First, I agree with all of the reviewers who commented on how well-written the book was. Cohen is simply an excellent writer who really can string words together beautifully. I was particularly impressed by little touches such as Cress' book report on Macbeth, where he has to write as a 15-year old like Cress might write, and the E-mail exchanges, and the E-Mail exchanges. The dialogue is great too. I really admire his talent. In addition, I don't necessarily agree with those who criticized the entire cast of characters in the book, as if to throw them all in a pot together. However, I did find all the chapters about Bonnie and her world (Larry Albeit, Cress, her kids etc.) to be much more interesting than the chapters about Ian and his world (Heflin, Marisa Chu, Erway, Eddie, etc.). And therein lies a problem: As the novel went on, while there is obviously some intersection between Bonnie's life and Ian's life, it seemed that Ian and his world took center stage more and more while Bonnie and her group got pushed to the sidelines. Not completely of course, but enough to annoy. I would have enjoyed more about Bonnie & Co. and less about Ian & Co. It also seemed to me as if, except for one twist, the ending seemed to fizzle out a little, as if the author lost some of his focused edge. Nevertheless, still a fine novel.
  • Bolanim
Don't be fooled by the jacket blurb or the other reviews -- this is a faculty novel in disguise with all the shortcomings and defects of that genre. To wit: Childish and unappealing characters. Very little action which is always preceded by endless talk and indecision and followed by endless analysis and reflection (especially when they have sex). No character to the right of George McGovern. Stakes too small to bear the weight of the prose. Almost no one in this book actually works for a paycheck; everyone is a grad student, an adjunct professor or applying for a grant. Setting the book in Boston/Cambridge does not help; it is just a Middlebury professor's idea of idea heaven. The heroine's two chilren are rather revolting as is she and her lawyer-lover. The ideas are confused as is the plot and theme, and the ethical issues and dramatic conflict are never fully realized or adequately discussed.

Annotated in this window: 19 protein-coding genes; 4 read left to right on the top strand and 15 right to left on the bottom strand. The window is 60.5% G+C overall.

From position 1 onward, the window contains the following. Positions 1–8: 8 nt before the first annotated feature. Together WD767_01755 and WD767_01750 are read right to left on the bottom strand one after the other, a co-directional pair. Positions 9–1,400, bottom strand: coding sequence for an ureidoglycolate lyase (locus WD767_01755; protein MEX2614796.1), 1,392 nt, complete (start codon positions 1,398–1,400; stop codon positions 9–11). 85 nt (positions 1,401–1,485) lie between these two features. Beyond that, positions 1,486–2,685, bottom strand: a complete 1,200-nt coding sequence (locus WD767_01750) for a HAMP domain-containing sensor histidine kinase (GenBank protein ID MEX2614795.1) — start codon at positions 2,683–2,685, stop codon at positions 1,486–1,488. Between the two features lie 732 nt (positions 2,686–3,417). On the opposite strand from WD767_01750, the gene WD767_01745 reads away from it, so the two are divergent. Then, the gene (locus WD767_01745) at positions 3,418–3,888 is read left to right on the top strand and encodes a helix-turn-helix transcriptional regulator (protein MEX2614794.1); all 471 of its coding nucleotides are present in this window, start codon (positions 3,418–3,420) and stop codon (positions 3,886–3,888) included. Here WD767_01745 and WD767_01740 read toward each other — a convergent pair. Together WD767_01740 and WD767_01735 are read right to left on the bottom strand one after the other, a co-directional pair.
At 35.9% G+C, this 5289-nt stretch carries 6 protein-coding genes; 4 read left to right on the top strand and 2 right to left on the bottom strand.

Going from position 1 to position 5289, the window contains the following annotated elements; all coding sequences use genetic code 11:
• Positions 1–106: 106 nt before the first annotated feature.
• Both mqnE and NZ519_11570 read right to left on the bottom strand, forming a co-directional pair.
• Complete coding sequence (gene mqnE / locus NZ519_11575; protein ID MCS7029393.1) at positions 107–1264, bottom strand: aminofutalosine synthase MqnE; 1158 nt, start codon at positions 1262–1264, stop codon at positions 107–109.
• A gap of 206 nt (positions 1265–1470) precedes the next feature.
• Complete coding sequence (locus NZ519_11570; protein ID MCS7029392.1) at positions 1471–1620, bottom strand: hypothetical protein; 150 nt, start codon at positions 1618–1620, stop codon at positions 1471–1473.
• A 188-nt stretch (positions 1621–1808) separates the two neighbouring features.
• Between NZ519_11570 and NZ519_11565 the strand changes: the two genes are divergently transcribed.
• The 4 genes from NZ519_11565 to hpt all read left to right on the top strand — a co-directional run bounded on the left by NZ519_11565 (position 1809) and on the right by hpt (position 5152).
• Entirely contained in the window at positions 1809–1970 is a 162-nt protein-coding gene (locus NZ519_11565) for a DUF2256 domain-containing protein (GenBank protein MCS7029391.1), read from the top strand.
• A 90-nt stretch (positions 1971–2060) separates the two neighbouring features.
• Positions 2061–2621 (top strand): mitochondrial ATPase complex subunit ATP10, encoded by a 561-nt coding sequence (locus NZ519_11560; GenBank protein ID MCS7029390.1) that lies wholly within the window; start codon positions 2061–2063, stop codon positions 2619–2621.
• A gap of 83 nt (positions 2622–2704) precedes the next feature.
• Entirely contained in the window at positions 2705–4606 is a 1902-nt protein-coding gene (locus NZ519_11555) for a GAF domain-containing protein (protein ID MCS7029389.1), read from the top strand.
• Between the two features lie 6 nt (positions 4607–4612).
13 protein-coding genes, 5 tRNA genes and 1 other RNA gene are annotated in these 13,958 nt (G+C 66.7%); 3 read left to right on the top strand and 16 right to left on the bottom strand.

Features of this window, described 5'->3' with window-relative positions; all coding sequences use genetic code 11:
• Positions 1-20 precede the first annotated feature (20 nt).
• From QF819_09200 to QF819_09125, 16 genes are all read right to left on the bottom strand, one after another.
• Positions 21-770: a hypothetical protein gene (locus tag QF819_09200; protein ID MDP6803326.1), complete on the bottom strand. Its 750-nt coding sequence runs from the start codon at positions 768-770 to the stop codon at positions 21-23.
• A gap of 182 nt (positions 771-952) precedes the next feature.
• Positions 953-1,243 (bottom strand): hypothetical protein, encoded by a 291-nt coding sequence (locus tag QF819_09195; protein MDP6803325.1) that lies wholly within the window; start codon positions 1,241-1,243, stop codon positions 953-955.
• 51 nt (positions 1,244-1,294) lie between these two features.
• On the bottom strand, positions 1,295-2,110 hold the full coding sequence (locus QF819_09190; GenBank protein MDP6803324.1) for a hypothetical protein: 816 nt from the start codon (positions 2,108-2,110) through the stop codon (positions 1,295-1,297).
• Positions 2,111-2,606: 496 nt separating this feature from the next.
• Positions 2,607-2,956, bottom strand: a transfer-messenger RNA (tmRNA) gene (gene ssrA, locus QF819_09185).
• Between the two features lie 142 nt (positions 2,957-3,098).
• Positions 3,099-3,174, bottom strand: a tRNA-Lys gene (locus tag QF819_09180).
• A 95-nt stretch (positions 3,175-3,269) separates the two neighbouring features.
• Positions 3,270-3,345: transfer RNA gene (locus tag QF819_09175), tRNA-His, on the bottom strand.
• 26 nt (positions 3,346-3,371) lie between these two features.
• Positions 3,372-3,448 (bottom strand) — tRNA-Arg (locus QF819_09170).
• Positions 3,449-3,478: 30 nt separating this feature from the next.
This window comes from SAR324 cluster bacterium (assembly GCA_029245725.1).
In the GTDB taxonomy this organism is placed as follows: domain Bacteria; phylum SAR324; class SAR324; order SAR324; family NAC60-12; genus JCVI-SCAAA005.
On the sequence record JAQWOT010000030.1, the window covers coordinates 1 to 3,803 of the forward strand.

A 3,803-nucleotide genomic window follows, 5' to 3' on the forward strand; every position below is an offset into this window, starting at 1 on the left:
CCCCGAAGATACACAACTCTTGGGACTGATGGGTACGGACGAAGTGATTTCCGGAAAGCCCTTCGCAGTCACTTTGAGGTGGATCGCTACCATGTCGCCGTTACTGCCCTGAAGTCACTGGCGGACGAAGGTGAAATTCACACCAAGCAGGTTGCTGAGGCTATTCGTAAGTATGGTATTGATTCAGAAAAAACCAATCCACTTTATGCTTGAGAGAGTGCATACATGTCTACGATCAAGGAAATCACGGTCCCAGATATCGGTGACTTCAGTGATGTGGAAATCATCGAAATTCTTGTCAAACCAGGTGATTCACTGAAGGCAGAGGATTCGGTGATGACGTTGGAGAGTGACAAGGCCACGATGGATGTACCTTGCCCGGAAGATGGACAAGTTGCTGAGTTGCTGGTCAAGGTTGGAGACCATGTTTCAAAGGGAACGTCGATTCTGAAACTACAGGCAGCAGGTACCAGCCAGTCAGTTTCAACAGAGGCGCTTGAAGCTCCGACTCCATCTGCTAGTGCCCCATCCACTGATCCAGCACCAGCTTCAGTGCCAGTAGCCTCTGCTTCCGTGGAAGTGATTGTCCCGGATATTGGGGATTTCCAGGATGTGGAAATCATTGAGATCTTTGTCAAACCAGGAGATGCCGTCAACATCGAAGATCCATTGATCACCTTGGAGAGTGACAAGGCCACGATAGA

The only saving grace of this book is that the author writes quite well. He can even do good dialogue which is rare in over-narrative academic novels. What he needs to do is work on a tramp steamer or spend a year in Tijuana or in a factory or something to get away from the bloodless overanalytical tepid world of academia. If he had something good to write about he'd be an excellent writer. A big disappointment; hope he will keep writing and do better next time.
  • Silly Dog
An academic novel of sorts featuring two down-on-their-luck protagonists. Bonnie Saks is a Thoreau specialist who's bored by and blocked on her thesis and stuck teaching composition part-time to students who turn in papers with titles like "Is Violins Ever Justified?" She's also a divorced single-mom with two young sons and another child on the way. Ian Ogelvie is a pharmaceutical researcher whose up-and-comer status seems to have evaporated even as his wonder-drug sleeping aid heads to market as a remedy for motion sickness. He hasn't recovered from his lover's rejection a few years earlier and bunks on his sister's sleep sofa after being burned out of his apartment. Ogelvie's new drug works wonders on Saks' life, and her turnaround crystallizes his doubts about the corrupt heart of big pharma. Like many "literary" writers, Cohen spends too much time on his characters' internal monologues and allows too much action to occur off the page. Yet sometimes when he allows his readers to watch a scene unfold in real time, he muffles the emotions of those interior voices, embracing the writer's dictum to show, not tell, just when the reader wants to know what the character is feeling. This is a funny book, but not as hilarious as the best academic novels like Jane Smile's Moo or Richard Russo's Straight Man. Still, once the story kicked in, it kept me turning the pages until I reached the satisfyingly redemptive ending.